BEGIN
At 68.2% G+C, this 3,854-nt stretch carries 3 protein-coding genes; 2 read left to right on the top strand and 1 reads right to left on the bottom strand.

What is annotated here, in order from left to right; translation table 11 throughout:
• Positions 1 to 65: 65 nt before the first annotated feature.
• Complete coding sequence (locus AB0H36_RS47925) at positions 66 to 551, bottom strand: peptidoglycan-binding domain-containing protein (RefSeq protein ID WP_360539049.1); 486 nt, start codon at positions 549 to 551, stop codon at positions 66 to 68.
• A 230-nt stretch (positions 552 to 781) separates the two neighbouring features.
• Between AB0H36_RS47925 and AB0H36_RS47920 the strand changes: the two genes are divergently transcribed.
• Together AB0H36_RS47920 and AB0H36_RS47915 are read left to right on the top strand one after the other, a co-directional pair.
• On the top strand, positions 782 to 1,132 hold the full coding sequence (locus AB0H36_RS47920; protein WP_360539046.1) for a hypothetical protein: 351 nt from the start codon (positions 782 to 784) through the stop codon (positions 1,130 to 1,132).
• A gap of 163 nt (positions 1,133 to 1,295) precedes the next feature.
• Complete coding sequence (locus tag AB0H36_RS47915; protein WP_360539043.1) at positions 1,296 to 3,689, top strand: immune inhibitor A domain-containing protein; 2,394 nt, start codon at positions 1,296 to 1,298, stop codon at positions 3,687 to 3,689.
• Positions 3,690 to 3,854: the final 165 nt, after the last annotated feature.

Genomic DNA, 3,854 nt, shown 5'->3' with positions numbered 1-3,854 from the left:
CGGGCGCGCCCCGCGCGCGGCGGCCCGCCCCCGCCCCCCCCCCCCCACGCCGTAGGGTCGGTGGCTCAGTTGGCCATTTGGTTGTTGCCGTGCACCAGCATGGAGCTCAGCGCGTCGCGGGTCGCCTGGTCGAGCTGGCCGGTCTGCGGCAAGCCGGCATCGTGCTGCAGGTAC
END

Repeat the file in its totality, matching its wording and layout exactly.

At 68.2% G+C, this 3,854-nt stretch carries 3 protein-coding genes; 2 read left to right on the top strand and 1 reads right to left on the bottom strand.

What is annotated here, in order from left to right; translation table 11 throughout:
• Positions 1 to 65: 65 nt before the first annotated feature.
• Complete coding sequence (locus AB0H36_RS47925) at positions 66 to 551, bottom strand: peptidoglycan-binding domain-containing protein (RefSeq protein ID WP_360539049.1); 486 nt, start codon at positions 549 to 551, stop codon at positions 66 to 68.
• A 230-nt stretch (positions 552 to 781) separates the two neighbouring features.
• Between AB0H36_RS47925 and AB0H36_RS47920 the strand changes: the two genes are divergently transcribed.
• Together AB0H36_RS47920 and AB0H36_RS47915 are read left to right on the top strand one after the other, a co-directional pair.
• On the top strand, positions 782 to 1,132 hold the full coding sequence (locus AB0H36_RS47920; protein WP_360539046.1) for a hypothetical protein: 351 nt from the start codon (positions 782 to 784) through the stop codon (positions 1,130 to 1,132).
• A gap of 163 nt (positions 1,133 to 1,295) precedes the next feature.
• Complete coding sequence (locus tag AB0H36_RS47915; protein WP_360539043.1) at positions 1,296 to 3,689, top strand: immune inhibitor A domain-containing protein; 2,394 nt, start codon at positions 1,296 to 1,298, stop codon at positions 3,687 to 3,689.
• Positions 3,690 to 3,854: the final 165 nt, after the last annotated feature.

Genomic DNA, 3,854 nt, shown 5'->3' with positions numbered 1-3,854 from the left:
CGGGCGCGCCCCGCGCGCGGCGGCCCGCCCCCGCCCCCCCCCCCCCACGCCGTAGGGTCGGTGGCTCAGTTGGCCATTTGGTTGTTGCCGTGCACCAGCATGGAGCTCAGCGCGTCGCGGGTCGCCTGGTCGAGCTGGCCGGTCTGCGGCAAGCCGGCATCGTGCTGCAGGTAC